Green vegetation, red soils, and muddy rivers color northeastern Madagascar at the end of the rainy season in early April 2021. The Moderate Resolution Imaging Spectroradiometer (MODIS) on board NASA’s Terra satellite acquired this true-color image on April 4.
Northwestern Madagascar has been described as a mosaic of dry deciduous forest, degraded secondary forests, and grasslands. Roughly 2,000 years ago—before widespread human habitation and impacts affected the island—this region was thickly covered in forest. Over time, the forest was burned, primarily to make way for agriculture and pasturage, leaving secondary grasslands behind. While undisturbed dry deciduous forests teem with life, giving home to a high number of endemic plant and animal species, the grasslands are relatively sterile ecosystems with low diversity and a high number of non-native plant species. While remnant forests tend to be small and disconnected in a patchwork-like pattern with grasslands interspersed, the forests are still vitally important to biodiversity on the island.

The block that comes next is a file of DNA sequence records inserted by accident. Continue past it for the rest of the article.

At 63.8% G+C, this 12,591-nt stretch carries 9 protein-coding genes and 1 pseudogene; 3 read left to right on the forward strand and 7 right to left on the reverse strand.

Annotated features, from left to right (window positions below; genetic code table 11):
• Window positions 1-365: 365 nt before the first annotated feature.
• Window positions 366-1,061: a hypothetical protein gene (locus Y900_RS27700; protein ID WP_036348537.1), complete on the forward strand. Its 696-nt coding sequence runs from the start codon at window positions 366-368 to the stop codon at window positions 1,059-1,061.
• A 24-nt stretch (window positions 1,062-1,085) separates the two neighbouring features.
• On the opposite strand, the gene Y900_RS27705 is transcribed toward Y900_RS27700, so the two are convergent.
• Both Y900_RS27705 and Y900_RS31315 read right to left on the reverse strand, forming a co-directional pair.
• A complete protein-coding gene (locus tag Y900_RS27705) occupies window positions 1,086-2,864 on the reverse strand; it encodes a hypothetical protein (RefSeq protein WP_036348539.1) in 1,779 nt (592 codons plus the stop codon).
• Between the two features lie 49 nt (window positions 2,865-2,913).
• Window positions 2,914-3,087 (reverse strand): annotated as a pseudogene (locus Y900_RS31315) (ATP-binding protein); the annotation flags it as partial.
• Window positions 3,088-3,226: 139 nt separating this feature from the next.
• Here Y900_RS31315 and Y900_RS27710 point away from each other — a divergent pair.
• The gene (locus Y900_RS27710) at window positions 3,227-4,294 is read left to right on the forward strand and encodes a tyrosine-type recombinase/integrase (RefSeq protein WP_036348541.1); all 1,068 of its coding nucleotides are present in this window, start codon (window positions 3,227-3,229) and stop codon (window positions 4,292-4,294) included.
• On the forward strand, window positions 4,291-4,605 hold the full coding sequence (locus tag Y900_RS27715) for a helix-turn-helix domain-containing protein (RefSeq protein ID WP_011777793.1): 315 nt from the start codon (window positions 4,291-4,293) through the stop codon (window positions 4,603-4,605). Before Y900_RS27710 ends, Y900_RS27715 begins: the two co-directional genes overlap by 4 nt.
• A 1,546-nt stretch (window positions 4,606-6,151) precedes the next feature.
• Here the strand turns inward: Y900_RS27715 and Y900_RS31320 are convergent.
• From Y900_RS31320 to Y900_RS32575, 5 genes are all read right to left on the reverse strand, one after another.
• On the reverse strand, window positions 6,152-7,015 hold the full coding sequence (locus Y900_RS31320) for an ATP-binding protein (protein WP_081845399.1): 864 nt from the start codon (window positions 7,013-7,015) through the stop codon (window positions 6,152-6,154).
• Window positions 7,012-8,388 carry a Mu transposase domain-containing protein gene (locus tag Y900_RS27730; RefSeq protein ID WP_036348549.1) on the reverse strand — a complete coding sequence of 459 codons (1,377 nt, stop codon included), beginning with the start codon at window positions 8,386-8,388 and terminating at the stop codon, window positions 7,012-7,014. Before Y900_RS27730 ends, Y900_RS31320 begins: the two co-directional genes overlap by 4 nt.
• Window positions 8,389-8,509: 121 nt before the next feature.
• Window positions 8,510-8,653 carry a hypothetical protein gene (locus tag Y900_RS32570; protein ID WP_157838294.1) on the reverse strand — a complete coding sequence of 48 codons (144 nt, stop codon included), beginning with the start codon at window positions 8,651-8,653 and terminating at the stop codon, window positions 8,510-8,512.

Most of Madagascar’s rivers originate in the highlands in the island’s interior. They pick up large amounts of sediment there, often from the iron-rich red soils and rocks called laterites. Those colorful waters flow down toward one of several silty deltas along the coast. The largest river in this image (and in Madagascar) is the Betsiboka River. It appears muddy-red, with braided channels that pour into the Mozambique Channel. The color comes from iron-rich sediment that has been washed into the river in the high central plateau region and the mountains, then carried northwestward to the broad coastal delta.